Early models of the B-36 Peacemaker intercontinental bomber relied on concentrated fire from multiple gun turrets for protection from fighters. This concept had been used in World War II bombers, and the B-36 was the last U.S. bomber to employ massed gun turrets for defense.
Early B-36s had six turrets like the General Electric model on display, which mounts two M24 20mm cannon. Separate gunners operated each turret by remote control in individual sighting stations. When not in use, turrets retracted into the Peacemaker's fuselage to cut wind resistance and save fuel, thus preserving the bomber's great range. A turret in the tail was radar-aimed and nonretractable. The nose also had a nonretractable turret.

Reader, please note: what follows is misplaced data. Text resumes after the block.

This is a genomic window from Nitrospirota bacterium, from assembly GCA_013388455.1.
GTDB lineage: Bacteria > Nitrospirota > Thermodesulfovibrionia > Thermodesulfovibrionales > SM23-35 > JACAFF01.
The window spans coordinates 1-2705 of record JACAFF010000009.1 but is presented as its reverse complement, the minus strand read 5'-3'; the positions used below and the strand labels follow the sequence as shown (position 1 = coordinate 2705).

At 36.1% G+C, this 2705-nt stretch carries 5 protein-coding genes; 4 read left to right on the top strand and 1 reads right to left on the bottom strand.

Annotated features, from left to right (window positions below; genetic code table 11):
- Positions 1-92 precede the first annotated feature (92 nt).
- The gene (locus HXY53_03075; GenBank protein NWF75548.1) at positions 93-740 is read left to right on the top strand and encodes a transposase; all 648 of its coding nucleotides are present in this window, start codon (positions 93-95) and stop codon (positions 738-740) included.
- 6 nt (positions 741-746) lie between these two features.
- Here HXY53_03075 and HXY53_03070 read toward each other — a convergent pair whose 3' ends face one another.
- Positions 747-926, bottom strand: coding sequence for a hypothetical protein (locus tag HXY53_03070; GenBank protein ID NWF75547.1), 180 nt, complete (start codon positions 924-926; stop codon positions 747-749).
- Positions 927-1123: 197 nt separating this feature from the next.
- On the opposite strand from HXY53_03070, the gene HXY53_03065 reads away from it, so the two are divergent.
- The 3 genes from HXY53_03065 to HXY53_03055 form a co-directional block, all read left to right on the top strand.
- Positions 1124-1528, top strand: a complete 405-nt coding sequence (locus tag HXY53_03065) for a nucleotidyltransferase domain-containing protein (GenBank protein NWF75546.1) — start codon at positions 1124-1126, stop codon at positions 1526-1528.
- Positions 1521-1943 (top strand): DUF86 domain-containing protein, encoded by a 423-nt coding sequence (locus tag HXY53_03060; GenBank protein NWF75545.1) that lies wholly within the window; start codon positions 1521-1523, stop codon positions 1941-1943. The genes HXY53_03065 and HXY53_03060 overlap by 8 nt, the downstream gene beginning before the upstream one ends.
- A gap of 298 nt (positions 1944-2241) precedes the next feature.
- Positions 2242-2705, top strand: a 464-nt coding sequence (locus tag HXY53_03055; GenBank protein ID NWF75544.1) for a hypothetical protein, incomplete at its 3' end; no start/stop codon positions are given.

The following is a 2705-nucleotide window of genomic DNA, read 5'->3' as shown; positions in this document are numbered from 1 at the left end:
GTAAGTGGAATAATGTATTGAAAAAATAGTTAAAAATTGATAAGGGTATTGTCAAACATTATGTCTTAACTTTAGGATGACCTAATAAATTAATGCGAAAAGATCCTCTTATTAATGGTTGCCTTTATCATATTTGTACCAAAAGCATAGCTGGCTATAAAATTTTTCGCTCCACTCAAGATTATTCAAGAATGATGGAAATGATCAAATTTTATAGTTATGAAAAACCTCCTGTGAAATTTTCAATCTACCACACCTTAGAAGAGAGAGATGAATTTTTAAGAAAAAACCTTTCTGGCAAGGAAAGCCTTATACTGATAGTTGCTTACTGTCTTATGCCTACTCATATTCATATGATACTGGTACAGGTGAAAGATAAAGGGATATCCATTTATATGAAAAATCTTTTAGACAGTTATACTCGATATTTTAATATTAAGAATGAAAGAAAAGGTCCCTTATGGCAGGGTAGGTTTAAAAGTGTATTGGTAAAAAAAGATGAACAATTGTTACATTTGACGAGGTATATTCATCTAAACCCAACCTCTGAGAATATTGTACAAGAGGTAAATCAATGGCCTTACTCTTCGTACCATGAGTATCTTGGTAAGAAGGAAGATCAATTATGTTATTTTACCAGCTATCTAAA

Reliability and aiming problems made the gun system troublesome. Finally the B-36 "Featherweight program" removed the heavy guns and protected the aircraft instead with speed, maneuverability and altitude. Only the tail turret remained for protection from the rear. All B-36s eventually were converted to Featherweights.